CUTTING OUT THE MIDDLEMAN
CNBC has this interesting article: What Russia-China relations mean for the dollar.
Basically, the Chinese and Russians have cottoned on and said: “hey, why are we paying all this money to America to change our yuans to dollars to rubles, then back again? Lets cut out the middleman.”
Now it’s always painful for the middlemen to hear they are middlemen. All around the world, producers are constantly trying to cut out the middlemen and get straight to their consumers. Like religious devotees of yore, who yearned to get straight to God without intercession from priests and popes and other figures of religious authority, the Chinese and the Russians, it appears, have finally figured out the way to divinity.
Basically, just exchange yuans for rubles. How easy is that?
The large-than-life of the illusion of the indispensability of the dollar, compounded by lots of illusory sleight of hands in Wall Streeters, financial institutions, regulatory institutions and opinion making bodies assuring people they would die if they didn’t first turn their currency into dollars: all of this was once responsible for the dollar’s hegemony. But as I figured out myself, the dollar is really not that essential.
I was in Thailand, and needed to visit Burma. I went to the local bank and asked them for dollars to carry on my trip. I can’t remember now whether Burma only accepts dollars from tourists, or whether I’d read a Lonely Planet guide and assumed that the dollar was the default currency to carry. Anyways, the man at the bank frowned, displeased. I practically had to beg and assure him I was doing nothing illegal before he grudgingly gave me $1000 in nice crisp notes.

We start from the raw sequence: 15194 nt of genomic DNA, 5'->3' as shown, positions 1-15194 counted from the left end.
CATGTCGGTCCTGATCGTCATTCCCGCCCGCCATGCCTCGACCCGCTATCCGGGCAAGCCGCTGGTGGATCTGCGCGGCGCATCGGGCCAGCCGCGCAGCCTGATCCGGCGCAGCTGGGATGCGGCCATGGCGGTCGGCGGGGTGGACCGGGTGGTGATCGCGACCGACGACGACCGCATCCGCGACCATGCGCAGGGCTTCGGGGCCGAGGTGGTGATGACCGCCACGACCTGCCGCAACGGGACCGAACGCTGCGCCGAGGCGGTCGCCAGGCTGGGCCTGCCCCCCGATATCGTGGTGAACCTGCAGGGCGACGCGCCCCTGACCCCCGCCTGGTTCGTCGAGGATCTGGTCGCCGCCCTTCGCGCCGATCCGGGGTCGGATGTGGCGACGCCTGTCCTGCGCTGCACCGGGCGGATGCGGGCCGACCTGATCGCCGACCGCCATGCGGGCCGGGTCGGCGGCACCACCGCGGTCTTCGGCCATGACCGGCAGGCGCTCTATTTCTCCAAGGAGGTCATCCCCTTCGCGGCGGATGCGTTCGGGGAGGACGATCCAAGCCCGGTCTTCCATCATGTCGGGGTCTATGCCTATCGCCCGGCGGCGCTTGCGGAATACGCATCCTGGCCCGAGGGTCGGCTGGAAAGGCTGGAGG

Now lets think about this. Why should a Nepali traveling in Thailand have to buy dollars to visit Burma? Shouldn’t Burma just have a system of accepting Thai bahts, since Thailand is a perfectly respectable and prosperous neighbor?
And more to the point: how much did it cost me to do this transaction? Did I just pay America an unnecessary fee just for that ten minute transaction—taking Thai bahts, changing it to dollars, and then changing it back to kyits? If I paid $10, or $20, for that privilege of holding on to greenbacks for the short duration of my airflight from Bangkok to Yangon, imagine how much the Chinese and Russians must be paying America, since their trade runs in the trillions? China is going to pay Russia 400 billion dollars in the next thirty years for gas. Can you see America watching this transaction gloomily—imagine, if they had played their cards carefully and continued to be friendly to China and Russia, they could just have sat on their fanny packs and harvested a cool billion just from turning yuans to dollars to rubles, and back again.
Clearly the time for American exceptionalism is past. The world is multipolar, with multiple power holders. China cannot follow the American path of monster hegemony in this new century. Vietnam can give China a run for its money on its own territory, so China has to be careful not to piss off its smaller Asian neighbors since in thirty years it doesn’t want to find itself in the same boat of isolationism in which the US now finds itself.
The best system of financial exchange, of course, would be quick and bilateral exchange of currency between two countries, anywhere and anytime. This would cut out the need for any reserve currency-dollar, yuan or ruble. With these new technological advances at our fingertips, I don’t see why this is not possible.